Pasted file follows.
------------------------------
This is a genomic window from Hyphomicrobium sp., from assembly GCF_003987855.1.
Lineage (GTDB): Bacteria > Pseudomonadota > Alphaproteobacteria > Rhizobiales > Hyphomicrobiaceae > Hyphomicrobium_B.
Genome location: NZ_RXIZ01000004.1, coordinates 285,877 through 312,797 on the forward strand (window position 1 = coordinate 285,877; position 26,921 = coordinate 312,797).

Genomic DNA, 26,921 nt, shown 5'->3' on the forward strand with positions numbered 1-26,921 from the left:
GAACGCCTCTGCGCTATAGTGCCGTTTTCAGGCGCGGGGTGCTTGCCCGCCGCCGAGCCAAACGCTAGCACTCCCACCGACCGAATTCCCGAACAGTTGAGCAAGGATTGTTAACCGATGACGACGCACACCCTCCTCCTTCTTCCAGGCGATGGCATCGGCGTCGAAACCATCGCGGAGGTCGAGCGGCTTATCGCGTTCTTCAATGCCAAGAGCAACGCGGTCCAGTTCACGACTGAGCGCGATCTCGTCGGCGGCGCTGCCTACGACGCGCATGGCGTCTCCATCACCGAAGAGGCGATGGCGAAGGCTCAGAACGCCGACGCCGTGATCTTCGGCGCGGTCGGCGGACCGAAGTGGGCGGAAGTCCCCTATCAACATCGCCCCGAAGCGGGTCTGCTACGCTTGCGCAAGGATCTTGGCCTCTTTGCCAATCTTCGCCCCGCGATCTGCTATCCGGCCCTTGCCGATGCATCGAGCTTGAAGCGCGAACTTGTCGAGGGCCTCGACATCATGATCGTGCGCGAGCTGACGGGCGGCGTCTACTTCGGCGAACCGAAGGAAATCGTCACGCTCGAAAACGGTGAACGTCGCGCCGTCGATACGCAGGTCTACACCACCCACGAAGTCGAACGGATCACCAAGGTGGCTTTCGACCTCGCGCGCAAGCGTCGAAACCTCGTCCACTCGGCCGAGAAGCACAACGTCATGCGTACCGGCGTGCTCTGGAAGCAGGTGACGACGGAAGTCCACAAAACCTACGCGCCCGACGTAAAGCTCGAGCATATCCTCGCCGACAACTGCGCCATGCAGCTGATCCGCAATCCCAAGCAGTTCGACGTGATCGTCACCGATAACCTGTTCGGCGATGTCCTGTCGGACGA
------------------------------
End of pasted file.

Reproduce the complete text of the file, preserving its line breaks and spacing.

This is a genomic window from Hyphomicrobium sp., from assembly GCF_003987855.1.
Lineage (GTDB): Bacteria > Pseudomonadota > Alphaproteobacteria > Rhizobiales > Hyphomicrobiaceae > Hyphomicrobium_B.
Genome location: NZ_RXIZ01000004.1, coordinates 285,877 through 312,797 on the forward strand (window position 1 = coordinate 285,877; position 26,921 = coordinate 312,797).

Genomic DNA, 26,921 nt, shown 5'->3' on the forward strand with positions numbered 1-26,921 from the left:
GAACGCCTCTGCGCTATAGTGCCGTTTTCAGGCGCGGGGTGCTTGCCCGCCGCCGAGCCAAACGCTAGCACTCCCACCGACCGAATTCCCGAACAGTTGAGCAAGGATTGTTAACCGATGACGACGCACACCCTCCTCCTTCTTCCAGGCGATGGCATCGGCGTCGAAACCATCGCGGAGGTCGAGCGGCTTATCGCGTTCTTCAATGCCAAGAGCAACGCGGTCCAGTTCACGACTGAGCGCGATCTCGTCGGCGGCGCTGCCTACGACGCGCATGGCGTCTCCATCACCGAAGAGGCGATGGCGAAGGCTCAGAACGCCGACGCCGTGATCTTCGGCGCGGTCGGCGGACCGAAGTGGGCGGAAGTCCCCTATCAACATCGCCCCGAAGCGGGTCTGCTACGCTTGCGCAAGGATCTTGGCCTCTTTGCCAATCTTCGCCCCGCGATCTGCTATCCGGCCCTTGCCGATGCATCGAGCTTGAAGCGCGAACTTGTCGAGGGCCTCGACATCATGATCGTGCGCGAGCTGACGGGCGGCGTCTACTTCGGCGAACCGAAGGAAATCGTCACGCTCGAAAACGGTGAACGTCGCGCCGTCGATACGCAGGTCTACACCACCCACGAAGTCGAACGGATCACCAAGGTGGCTTTCGACCTCGCGCGCAAGCGTCGAAACCTCGTCCACTCGGCCGAGAAGCACAACGTCATGCGTACCGGCGTGCTCTGGAAGCAGGTGACGACGGAAGTCCACAAAACCTACGCGCCCGACGTAAAGCTCGAGCATATCCTCGCCGACAACTGCGCCATGCAGCTGATCCGCAATCCCAAGCAGTTCGACGTGATCGTCACCGATAACCTGTTCGGCGATGTCCTGTCGGACGA